“That’s the thing a lot of people don’t know about me,” he says. “It’s 100 percent ‘me’ who’s out there in the world, but in a lot of ways I’m also a shy guy. It’s about the fact that I always try to run away and I run until I realize I’ve gone so far I’m stranded.
“At this very moment, that’s exactly where I am with love,” he goes on. “But I’m willing to tell that story because I feel like a lot of people are in that place.”
From a personal standpoint, Eldredge’s self-titled album is the most satisfying music he’s ever made. It’s diverse, unflinching, and adventurous, because he was on a mission to reveal his whole story – or at least, the story up until now.
“I don’t know if I’ll ever write a book – it might just be sounds coming out of your speakers,” he says. “But I feel like my story began with Bring You Back and now we’ve reached this chapter. It’s is the one that will grab you more than any other, while also giving you hints of where I’m going. There are a lot more pages left.”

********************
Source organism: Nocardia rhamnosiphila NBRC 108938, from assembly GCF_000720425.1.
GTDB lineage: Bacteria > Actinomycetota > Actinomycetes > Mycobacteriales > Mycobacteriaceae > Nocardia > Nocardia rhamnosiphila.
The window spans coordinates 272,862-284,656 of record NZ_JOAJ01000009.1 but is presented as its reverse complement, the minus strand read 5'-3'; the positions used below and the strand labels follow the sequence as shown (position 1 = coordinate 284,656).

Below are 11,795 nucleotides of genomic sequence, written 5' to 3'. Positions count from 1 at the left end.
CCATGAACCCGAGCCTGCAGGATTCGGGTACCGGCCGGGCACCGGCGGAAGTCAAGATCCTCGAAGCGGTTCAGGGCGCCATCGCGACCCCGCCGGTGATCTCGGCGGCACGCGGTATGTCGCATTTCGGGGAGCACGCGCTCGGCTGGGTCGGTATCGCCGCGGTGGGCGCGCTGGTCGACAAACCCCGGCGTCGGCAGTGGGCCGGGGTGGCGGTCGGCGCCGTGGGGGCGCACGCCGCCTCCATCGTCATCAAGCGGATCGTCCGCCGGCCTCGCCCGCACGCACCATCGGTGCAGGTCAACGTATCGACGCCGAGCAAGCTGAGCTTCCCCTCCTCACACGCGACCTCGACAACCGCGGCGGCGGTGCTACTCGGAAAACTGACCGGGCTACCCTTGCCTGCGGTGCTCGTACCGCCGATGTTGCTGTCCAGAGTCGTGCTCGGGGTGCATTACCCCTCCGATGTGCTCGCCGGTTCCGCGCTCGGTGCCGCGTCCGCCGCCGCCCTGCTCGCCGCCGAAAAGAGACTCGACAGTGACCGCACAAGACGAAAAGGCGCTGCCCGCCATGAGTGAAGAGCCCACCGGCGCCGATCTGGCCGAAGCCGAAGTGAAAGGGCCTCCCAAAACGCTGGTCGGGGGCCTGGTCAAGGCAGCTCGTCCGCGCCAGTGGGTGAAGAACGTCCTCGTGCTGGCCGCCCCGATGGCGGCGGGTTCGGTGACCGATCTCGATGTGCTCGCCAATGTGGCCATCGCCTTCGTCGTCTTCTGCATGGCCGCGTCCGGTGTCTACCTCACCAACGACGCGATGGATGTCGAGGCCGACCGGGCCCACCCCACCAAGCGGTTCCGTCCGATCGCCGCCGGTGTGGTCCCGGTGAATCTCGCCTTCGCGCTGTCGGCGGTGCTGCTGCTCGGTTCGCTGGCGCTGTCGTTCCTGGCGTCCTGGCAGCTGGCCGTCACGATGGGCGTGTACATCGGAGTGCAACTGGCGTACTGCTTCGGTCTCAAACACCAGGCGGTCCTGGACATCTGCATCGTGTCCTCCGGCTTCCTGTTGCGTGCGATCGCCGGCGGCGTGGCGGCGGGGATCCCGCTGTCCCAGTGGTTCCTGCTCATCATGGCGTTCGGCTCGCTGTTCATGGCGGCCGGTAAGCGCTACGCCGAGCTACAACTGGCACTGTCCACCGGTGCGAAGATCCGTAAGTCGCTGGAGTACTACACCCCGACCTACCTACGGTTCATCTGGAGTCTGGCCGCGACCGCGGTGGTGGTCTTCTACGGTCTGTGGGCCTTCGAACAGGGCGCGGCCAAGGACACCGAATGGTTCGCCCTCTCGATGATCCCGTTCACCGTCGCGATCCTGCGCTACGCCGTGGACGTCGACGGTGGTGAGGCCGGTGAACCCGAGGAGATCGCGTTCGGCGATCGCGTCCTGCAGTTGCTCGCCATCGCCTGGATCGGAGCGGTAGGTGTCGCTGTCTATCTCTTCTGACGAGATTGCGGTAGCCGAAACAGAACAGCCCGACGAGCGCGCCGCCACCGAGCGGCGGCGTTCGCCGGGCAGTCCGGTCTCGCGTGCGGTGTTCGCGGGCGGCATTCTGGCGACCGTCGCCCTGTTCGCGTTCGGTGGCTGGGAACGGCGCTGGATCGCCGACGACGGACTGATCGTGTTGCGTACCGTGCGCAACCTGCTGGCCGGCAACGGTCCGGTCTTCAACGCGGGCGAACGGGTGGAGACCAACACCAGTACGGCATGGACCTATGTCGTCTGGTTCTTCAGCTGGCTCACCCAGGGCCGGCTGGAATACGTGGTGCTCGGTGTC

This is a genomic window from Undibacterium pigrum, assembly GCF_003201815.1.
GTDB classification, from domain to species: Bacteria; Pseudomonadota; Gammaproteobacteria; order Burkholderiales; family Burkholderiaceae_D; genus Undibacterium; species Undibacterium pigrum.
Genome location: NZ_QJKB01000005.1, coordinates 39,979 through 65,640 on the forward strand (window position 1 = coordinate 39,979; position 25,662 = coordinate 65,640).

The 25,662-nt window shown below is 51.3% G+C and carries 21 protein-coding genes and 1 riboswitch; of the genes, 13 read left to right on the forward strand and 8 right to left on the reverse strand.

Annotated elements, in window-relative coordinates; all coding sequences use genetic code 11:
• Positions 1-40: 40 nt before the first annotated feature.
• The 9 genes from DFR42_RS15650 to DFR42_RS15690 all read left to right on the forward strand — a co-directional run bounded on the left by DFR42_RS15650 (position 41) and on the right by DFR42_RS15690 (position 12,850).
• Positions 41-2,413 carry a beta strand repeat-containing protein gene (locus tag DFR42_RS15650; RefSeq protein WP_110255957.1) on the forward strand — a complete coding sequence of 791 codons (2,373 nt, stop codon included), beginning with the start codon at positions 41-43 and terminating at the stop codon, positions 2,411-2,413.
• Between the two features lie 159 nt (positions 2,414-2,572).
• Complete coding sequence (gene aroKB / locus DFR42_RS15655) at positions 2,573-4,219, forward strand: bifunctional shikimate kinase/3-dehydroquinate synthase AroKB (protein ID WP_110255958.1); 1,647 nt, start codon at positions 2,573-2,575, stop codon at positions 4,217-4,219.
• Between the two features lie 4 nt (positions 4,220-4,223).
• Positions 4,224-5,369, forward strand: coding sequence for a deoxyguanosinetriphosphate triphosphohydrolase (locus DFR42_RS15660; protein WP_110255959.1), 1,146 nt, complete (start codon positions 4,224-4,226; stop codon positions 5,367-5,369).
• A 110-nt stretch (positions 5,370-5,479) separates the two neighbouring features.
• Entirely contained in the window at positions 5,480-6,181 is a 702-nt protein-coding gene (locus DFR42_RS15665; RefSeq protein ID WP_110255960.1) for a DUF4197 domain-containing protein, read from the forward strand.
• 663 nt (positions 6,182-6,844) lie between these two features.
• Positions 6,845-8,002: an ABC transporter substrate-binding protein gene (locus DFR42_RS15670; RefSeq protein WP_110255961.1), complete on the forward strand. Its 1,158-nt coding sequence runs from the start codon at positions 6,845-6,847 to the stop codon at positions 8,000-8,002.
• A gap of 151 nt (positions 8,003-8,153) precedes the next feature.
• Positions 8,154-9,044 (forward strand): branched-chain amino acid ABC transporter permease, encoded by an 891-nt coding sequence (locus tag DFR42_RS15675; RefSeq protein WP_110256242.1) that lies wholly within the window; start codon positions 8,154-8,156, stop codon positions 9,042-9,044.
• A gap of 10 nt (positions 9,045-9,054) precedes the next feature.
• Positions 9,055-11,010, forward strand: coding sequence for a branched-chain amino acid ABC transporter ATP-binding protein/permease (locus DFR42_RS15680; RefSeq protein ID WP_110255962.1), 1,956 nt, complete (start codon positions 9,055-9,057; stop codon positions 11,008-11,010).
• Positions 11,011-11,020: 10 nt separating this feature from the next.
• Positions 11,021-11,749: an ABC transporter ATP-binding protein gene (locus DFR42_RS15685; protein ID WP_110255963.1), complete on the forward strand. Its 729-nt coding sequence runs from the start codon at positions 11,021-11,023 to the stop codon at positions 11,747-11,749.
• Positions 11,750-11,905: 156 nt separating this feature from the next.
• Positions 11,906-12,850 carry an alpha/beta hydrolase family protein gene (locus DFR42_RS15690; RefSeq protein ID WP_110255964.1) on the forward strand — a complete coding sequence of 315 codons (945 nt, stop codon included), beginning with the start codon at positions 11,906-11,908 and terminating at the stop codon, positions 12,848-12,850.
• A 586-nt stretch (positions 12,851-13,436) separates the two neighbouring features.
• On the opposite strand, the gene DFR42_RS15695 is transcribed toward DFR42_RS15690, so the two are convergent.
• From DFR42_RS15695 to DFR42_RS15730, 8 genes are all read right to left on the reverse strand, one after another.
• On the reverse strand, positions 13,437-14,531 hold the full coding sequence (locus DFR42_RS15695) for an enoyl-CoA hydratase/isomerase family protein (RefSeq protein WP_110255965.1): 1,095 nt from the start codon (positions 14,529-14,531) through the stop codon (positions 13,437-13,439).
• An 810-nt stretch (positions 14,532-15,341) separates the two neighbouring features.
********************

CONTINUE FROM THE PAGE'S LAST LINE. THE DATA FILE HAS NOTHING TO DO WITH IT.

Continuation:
Since the release of Devin Dawson’s debut single “All On Me” earlier this year, the California-native has already made his TV debut on Late Night with Seth Meyers, landed his first Grand Ole Opry performance and most recently was named a 2018 Pandora “Country Artist to Watch.” He has already received critical praise from a multitude of outlets including Entertainment Tonight, ELLE, People, Entertainment Weekly, Rolling Stone, The Tennessean, HITS Magazine and more. An atypical country artist, Dawson’s approach to music is not different on purpose, it’s different with purpose. He grew up just outside the gates of Folsom Prison, drawing inspiration from Johnny Cash, Alan Jackson, Marvin Gaye and Creedence Clearwater Revival. Pulling from these influences, he began to write in a style that is definitively country. Dawson’s lyrics full of romance and vulnerability, delivered with a distinctive saw-toothed vocal, draw you in from the first verse and keep you hooked until the very last chord. His unique mix of organic roots and high-voltage country is showcased masterfully on his forthcoming debut Dark Horse, produced by the daring Jay Joyce (Eric Church, Little Big Town, Brothers Osborne). With a co-write credit on every track, the result will further establish Dawson’s building reputation as a dark horse set to emerge as one of the most exciting modern storytellers the format has ever seen.